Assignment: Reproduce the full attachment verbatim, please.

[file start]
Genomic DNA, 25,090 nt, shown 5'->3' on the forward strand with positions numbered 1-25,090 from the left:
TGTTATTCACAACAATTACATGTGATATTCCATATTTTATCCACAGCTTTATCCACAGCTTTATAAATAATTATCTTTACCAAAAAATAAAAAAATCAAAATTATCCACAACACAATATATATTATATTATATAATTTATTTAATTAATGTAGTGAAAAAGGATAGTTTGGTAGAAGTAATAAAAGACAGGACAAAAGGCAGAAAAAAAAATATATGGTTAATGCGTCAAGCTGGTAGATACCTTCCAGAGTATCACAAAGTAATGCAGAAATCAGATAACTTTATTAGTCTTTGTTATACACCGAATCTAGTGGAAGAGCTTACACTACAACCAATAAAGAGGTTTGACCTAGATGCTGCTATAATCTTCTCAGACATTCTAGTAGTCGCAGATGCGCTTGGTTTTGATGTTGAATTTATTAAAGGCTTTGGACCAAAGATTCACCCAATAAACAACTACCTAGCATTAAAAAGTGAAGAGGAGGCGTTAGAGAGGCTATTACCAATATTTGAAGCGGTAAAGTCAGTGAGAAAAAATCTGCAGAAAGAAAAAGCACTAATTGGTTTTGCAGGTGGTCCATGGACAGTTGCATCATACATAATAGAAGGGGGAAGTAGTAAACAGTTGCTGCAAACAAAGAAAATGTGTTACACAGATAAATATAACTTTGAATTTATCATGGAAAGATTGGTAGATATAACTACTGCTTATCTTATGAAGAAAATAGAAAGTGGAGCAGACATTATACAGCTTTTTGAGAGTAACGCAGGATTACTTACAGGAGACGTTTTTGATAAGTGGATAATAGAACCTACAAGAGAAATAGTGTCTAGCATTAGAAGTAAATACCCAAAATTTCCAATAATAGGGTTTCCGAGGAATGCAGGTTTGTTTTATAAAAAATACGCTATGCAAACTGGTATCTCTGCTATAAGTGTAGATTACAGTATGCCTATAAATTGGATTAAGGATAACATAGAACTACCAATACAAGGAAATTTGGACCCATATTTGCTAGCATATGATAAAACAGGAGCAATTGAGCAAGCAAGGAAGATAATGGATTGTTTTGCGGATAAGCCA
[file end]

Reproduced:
Genomic DNA, 25,090 nt, shown 5'->3' on the forward strand with positions numbered 1-25,090 from the left:
TGTTATTCACAACAATTACATGTGATATTCCATATTTTATCCACAGCTTTATCCACAGCTTTATAAATAATTATCTTTACCAAAAAATAAAAAAATCAAAATTATCCACAACACAATATATATTATATTATATAATTTATTTAATTAATGTAGTGAAAAAGGATAGTTTGGTAGAAGTAATAAAAGACAGGACAAAAGGCAGAAAAAAAAATATATGGTTAATGCGTCAAGCTGGTAGATACCTTCCAGAGTATCACAAAGTAATGCAGAAATCAGATAACTTTATTAGTCTTTGTTATACACCGAATCTAGTGGAAGAGCTTACACTACAACCAATAAAGAGGTTTGACCTAGATGCTGCTATAATCTTCTCAGACATTCTAGTAGTCGCAGATGCGCTTGGTTTTGATGTTGAATTTATTAAAGGCTTTGGACCAAAGATTCACCCAATAAACAACTACCTAGCATTAAAAAGTGAAGAGGAGGCGTTAGAGAGGCTATTACCAATATTTGAAGCGGTAAAGTCAGTGAGAAAAAATCTGCAGAAAGAAAAAGCACTAATTGGTTTTGCAGGTGGTCCATGGACAGTTGCATCATACATAATAGAAGGGGGAAGTAGTAAACAGTTGCTGCAAACAAAGAAAATGTGTTACACAGATAAATATAACTTTGAATTTATCATGGAAAGATTGGTAGATATAACTACTGCTTATCTTATGAAGAAAATAGAAAGTGGAGCAGACATTATACAGCTTTTTGAGAGTAACGCAGGATTACTTACAGGAGACGTTTTTGATAAGTGGATAATAGAACCTACAAGAGAAATAGTGTCTAGCATTAGAAGTAAATACCCAAAATTTCCAATAATAGGGTTTCCGAGGAATGCAGGTTTGTTTTATAAAAAATACGCTATGCAAACTGGTATCTCTGCTATAAGTGTAGATTACAGTATGCCTATAAATTGGATTAAGGATAACATAGAACTACCAATACAAGGAAATTTGGACCCATATTTGCTAGCATATGATAAAACAGGAGCAATTGAGCAAGCAAGGAAGATAATGGATTGTTTTGCGGATAAGCCA